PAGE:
29 Sep 2022-Tempo
TL;DR: In this article , the authors argue that the teaching of composition should recognise both the rich global diversity of musics and the plethora of uses to which compositional techniques might be applied, and that such teaching might most productively be focused on imparting a broad selection of technical concepts from many musics, coupled with an interrogation of the underlying purposes of techniques taught.
Abstract: Abstract Musical composition has traditionally been taught with the assumption that students share musical backgrounds and have similar aims. In today's highly diverse musical world, however, composition students are exposed to a multiplicity of musical languages. They develop their personal creative styles from an internal conceptual ‘melting pot’ and must also develop compositional methodologies for a potentially large array of disparate usages. This article argues that the teaching of composition should recognise both the rich global diversity of musics and the plethora of uses to which compositional techniques might be applied, and that such teaching might most productively be focused on imparting a broad selection of technical concepts from many musics, coupled with an interrogation of the underlying purposes of techniques taught. All musics must be treated as equally worthy of study and students’ embodied experiences respected. Curricula need to be designed with such a catholic view in mind, encouraging students to embrace the growing profusion of genres, techniques and resources available and develop a flexible, broadly informed and resourceful outlook.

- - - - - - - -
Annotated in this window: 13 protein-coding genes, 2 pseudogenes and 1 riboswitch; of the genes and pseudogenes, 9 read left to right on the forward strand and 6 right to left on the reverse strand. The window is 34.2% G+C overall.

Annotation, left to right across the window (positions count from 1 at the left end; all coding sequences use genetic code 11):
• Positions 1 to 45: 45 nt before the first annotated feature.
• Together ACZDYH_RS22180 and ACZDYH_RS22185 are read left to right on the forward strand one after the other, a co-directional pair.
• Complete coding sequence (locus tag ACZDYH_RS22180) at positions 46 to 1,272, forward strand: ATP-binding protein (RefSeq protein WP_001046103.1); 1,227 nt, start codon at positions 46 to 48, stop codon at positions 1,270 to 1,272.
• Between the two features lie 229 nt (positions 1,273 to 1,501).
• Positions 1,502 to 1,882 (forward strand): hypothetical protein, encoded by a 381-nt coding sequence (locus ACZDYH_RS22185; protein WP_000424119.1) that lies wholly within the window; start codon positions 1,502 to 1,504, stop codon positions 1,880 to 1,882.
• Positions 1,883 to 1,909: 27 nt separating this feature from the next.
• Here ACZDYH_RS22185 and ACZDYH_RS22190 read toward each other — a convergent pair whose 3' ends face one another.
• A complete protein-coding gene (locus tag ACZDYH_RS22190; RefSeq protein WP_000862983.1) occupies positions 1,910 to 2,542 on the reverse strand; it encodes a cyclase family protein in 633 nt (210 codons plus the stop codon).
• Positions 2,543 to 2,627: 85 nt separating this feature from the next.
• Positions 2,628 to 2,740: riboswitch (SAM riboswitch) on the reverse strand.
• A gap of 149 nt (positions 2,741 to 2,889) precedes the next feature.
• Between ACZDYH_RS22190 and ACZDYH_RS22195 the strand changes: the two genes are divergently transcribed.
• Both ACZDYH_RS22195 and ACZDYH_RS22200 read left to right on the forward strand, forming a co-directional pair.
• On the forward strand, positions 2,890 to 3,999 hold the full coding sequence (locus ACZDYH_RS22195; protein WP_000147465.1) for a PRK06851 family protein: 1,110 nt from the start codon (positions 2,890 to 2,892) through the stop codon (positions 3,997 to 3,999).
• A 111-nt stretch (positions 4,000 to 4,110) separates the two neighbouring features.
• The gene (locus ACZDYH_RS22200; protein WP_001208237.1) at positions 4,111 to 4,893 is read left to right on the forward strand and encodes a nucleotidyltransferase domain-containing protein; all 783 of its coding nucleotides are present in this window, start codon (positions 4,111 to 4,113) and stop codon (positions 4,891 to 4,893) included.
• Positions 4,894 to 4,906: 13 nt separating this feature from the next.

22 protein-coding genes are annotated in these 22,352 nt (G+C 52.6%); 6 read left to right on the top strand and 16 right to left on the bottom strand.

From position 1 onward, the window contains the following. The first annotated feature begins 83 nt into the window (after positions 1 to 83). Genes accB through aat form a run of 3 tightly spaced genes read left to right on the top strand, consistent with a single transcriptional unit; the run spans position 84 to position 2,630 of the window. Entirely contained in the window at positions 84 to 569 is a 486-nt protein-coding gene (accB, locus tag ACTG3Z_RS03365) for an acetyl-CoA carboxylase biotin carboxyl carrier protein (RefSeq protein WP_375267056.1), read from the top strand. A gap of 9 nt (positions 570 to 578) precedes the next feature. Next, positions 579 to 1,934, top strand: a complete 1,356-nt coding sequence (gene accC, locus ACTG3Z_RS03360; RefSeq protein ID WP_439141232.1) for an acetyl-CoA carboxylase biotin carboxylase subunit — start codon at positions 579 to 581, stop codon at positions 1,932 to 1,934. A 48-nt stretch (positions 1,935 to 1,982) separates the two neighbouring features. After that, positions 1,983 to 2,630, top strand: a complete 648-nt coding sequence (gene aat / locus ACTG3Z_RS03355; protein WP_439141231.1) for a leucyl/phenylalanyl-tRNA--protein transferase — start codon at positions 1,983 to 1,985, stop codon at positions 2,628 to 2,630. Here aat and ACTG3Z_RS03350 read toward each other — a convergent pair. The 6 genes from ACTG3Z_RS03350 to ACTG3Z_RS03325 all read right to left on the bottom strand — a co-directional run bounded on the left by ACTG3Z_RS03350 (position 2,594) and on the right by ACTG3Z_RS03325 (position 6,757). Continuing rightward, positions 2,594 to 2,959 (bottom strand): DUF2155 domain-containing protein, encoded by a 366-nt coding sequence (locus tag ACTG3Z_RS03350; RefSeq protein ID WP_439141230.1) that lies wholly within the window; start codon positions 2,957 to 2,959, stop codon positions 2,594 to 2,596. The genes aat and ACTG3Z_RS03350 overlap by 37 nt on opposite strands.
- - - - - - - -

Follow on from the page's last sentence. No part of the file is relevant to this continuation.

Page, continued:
Journal ArticleDOI
29 Sep 2022-Tempo
TL;DR: Dark Spring is an accessible and bold operatic setting of a familiar text, and this recording renders it beautifully as discussed by the authors , which is an appropriate association for a text so deeply concerned with the loss of innocence.